If you’re like me, you’re prepping meals at home more often than you used to.  Your grocery lists are electronic or paper instead of in your head.  You may even be meal-planning and on your way to becoming America’s next gourmet chef.  But no matter the approach eventually you succumb to food out instead of food in.  “Taking away” meals these days means navigating an app, a website, a drive-thru, a phone call, or for the really daring, an unscheduled appearance at the front doors.  You never know which approach works until you try a couple.  Sometimes you simply give up.

Case in point.  Last Friday we took my wife’s truck for a service – scheduled just after sun-up. Leaving the house so early meant breakfast would be out instead of in.  My first thought?  McDonald’s.  An Egg McMuffin is still a pretty good on-the-go breakfast, and navigating McDonald’s hasn’t changed (drive thru, pay at the window, drive away, enjoy).  I also admit to a soft spot for the Golden Arches because I worked there in high school.

My wife had other ideas.  Since a breakfast sandwich was the order of the day she wanted Einstein Brothers Bagels, and with good reason.  Einstein’s offers a choice of five “classic” breakfast sandwiches and another seven “signature” specials: twelve different spins on bagels and eggs.  While Egg McMuffins are assembled from just four mass-produced ingredients, Einstein’s creations are made-to-order adventures with options like chorizo, avocado, spinach, and mushrooms.  If the choice is Einstein’s or McDonald’s it’s a no-brainer.  Except now.

“Save time?” I beg to differ.

Not knowing Einstein’s take-away approach during COVID, I parked in front of the restaurant while my wife went inside to place the order.  Nope.  Einstein’s allows two options: DoorDash or order from the app.  Well blast my bagels – DoorDash doesn’t even deliver to our neighborhood so it was either the app or go hungry.  Fine.  A quick download and I went in search of the “Order” button.  Nope.  Einstein’s wants an account first – phone number, email, birthday, credit card, and so on.  Fine.  At last we assembled our on-line order and I went in search of the “Pay” button.  Nope.  Einstein’s makes you bank a minimum balance first (and welcome to “Shmear Society Rewards”).  Really?  A cash reserve for a breakfast sandwich?  Once and for all, nope.  I X’d out of the app, deleted it from my phone, and left a skid mark or two as I accelerated away.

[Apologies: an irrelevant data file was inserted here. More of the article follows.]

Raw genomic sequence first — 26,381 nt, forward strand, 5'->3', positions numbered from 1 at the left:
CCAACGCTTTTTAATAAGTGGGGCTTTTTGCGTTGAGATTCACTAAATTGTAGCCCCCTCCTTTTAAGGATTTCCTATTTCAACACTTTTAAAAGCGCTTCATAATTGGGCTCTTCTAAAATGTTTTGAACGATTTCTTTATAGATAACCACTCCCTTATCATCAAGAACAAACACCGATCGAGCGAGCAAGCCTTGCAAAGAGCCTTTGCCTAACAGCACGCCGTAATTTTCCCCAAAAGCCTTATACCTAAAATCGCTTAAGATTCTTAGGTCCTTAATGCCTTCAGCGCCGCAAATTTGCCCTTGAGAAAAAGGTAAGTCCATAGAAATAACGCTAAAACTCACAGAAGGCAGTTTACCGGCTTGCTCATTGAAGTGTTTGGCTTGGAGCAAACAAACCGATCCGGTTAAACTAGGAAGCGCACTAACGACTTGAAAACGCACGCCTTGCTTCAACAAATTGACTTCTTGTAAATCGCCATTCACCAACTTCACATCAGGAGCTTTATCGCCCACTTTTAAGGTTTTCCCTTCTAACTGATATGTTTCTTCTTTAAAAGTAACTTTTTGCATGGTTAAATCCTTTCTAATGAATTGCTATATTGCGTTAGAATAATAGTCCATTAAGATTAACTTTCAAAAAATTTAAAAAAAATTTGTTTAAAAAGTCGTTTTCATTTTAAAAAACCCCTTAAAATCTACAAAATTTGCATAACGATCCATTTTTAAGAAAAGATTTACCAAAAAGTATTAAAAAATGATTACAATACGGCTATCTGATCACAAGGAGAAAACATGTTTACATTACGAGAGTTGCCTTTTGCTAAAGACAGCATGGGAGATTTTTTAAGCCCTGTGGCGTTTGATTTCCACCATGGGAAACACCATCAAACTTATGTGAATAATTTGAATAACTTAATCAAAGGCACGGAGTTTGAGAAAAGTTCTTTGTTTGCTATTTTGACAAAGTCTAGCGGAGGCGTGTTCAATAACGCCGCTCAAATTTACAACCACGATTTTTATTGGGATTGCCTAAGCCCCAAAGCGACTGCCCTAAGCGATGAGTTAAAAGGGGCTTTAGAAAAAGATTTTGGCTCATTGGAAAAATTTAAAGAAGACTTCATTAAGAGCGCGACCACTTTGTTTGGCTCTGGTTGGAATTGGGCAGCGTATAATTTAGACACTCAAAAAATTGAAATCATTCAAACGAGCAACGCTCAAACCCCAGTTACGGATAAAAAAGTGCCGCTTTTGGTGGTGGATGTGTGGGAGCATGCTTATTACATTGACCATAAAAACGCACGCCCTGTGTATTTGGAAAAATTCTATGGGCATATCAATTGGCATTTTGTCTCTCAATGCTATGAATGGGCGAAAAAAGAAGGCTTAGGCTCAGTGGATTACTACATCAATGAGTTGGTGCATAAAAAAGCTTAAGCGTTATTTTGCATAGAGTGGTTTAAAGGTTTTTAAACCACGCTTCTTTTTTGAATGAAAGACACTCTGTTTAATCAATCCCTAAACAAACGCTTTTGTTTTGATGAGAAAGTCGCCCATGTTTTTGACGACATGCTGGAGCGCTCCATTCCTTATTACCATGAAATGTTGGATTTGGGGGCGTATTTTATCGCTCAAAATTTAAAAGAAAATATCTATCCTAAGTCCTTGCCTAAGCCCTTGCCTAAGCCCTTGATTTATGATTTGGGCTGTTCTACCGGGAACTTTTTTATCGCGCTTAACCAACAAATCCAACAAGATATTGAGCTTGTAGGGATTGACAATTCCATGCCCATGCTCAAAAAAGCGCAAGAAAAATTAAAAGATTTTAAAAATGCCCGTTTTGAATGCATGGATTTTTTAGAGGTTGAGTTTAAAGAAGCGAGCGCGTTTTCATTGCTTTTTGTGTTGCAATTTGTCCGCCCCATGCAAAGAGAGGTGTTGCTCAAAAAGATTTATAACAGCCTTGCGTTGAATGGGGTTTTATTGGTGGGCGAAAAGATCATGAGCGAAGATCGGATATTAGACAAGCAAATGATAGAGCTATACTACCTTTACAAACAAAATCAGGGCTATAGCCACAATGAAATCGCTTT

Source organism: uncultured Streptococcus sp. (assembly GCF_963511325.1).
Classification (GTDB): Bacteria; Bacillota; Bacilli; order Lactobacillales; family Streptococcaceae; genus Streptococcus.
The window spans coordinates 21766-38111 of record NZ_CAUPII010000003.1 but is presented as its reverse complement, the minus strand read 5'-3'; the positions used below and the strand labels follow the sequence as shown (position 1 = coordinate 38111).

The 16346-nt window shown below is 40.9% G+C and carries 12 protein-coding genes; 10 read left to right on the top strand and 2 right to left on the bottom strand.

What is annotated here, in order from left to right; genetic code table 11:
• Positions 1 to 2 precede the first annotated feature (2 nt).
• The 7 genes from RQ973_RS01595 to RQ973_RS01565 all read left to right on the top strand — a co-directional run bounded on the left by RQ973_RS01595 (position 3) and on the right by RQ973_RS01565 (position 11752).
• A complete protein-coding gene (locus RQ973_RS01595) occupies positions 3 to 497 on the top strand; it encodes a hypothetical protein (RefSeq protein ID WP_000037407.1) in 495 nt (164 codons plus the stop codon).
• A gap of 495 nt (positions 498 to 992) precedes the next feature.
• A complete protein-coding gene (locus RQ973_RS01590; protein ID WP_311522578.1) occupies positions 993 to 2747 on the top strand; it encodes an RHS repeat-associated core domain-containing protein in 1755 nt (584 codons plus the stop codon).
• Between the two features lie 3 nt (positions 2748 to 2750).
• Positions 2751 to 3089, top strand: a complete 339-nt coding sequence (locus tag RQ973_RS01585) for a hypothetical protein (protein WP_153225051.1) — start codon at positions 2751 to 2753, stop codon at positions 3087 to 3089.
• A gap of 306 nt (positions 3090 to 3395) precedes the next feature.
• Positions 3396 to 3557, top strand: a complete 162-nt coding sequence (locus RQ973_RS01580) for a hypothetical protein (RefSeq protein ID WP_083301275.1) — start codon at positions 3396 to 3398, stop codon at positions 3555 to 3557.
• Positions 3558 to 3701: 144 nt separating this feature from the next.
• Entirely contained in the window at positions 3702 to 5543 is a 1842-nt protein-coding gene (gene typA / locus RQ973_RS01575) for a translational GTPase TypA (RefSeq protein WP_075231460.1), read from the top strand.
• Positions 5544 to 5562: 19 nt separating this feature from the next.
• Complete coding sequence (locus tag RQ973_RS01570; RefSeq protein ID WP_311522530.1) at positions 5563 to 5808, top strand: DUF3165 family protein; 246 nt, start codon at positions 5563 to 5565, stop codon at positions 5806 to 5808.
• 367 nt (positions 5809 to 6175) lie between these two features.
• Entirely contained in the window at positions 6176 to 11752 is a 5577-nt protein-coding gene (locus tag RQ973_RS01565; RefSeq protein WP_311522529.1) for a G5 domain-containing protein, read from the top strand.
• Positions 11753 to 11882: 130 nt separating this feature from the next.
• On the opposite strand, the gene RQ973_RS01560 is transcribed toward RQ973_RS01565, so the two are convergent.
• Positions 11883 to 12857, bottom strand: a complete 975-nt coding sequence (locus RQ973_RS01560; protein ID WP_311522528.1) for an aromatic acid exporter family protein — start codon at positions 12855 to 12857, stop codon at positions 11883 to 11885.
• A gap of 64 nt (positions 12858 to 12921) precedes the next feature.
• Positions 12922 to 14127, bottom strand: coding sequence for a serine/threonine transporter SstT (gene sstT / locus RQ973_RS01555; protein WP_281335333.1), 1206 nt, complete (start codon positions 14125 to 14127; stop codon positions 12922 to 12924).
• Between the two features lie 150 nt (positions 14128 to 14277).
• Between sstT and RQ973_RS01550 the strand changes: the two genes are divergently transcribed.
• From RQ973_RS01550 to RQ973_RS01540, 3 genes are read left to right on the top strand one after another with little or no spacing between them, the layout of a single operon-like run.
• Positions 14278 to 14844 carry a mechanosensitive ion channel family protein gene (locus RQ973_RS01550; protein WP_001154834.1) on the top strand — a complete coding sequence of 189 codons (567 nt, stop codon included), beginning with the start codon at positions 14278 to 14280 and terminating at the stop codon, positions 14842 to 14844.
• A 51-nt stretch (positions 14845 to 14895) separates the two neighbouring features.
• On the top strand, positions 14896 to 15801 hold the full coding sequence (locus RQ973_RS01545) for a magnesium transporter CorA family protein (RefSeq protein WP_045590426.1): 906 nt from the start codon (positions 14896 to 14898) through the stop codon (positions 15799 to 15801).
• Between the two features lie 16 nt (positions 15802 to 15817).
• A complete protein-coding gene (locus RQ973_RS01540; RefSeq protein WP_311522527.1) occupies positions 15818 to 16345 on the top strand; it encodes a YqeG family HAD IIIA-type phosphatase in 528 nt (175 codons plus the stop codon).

“McDelivery?” Not necessary.

McDonald’s was also on the way home, a couple miles up the road.  We didn’t have their app either but so what?  Order at the drive-thru, pay at the window, drive away with an Egg McMuffin, enjoy.  We even splurged on hash browns (and an order of breakfast sausage for the dog).  A McDonald’s breakfast for two people and a pet costs far less than a similar order at Einstein’s.  Was my Egg McMuffin forgettable?  Yes.  Did I consume my sandwich within minutes of leaving the restaurant?  Yes (today’s Egg McMuffin is smaller than your palm).  Did I wish I’d had a custom-made Einstein’s instead?  Of course.  But not if I must jump through a bunch of electronic hoops to get one.

I want to support restaurants through the COVID pandemic; I really do.  Our favorite Mexican place has nothing electronic, so you just place a phone order and take-away fifteen minutes later.  Our favorite coffeehouse is a converted bank, so it’s drive-thru, pay, and go, lickety-split.  That’s all I’m asking for: simple process, no hoops.

Einstein’s theory of relativity assumes accelerated motion (say, a car pulling away from a restaurant with an order of food).  Einstein’s Bagels requires decelerated motion (say, the unanticipated time to download, setup, and bank-load their app).  Take your pick: Einstein’s approach or Einstein Brothers’ approach?  For me, it’s Albert’s way every time.

The Senior Years

A human life has several stages, but exactly how many stages will probably cost you a Google search. Would you believe nine? Pregnancy, infancy, “the toddler years”, childhood, puberty, “the adolescent years”, adulthood, middle age, and “the senior years”. That’s a lot of stages (and I suddenly feel tired).  According to my age – 57 – I’ve battled Father Time through the first seven on the list and hover somewhere between the last two. And therein lies today’s question: What the heck defines “the senior years”?

In case I forget – as seniors are wont to do – allow me to wish you a very happy “Senior Citizens Day”!  No joke (and no Hallmark card – I checked), August 21st is the calendar date set aside “to increase awareness about the issues that face older adults”.  Well now, doesn’t that just call for a celebration?  No, it doesn’t.  In fact, my fingers feel a little more arthritic just typing about it.

Admittedly, I’ve been a senior before, back in a couple of those earlier life stages.  I was a senior in high school.  I was a senior in college.  In the Boy Scouts, I was a senior patrol leader.  If I’d thought to name one of my sons after myself, I could’ve been “Dave Sr.”.  Now however, wrestling with the idea of advanced middle age, I’m forced to confront the one, true definition of “senior”.  The word in that sense (especially senior citizen) – is a little daunting.  I prefer “older” or “more experienced”.  You know, the softer side of Sears.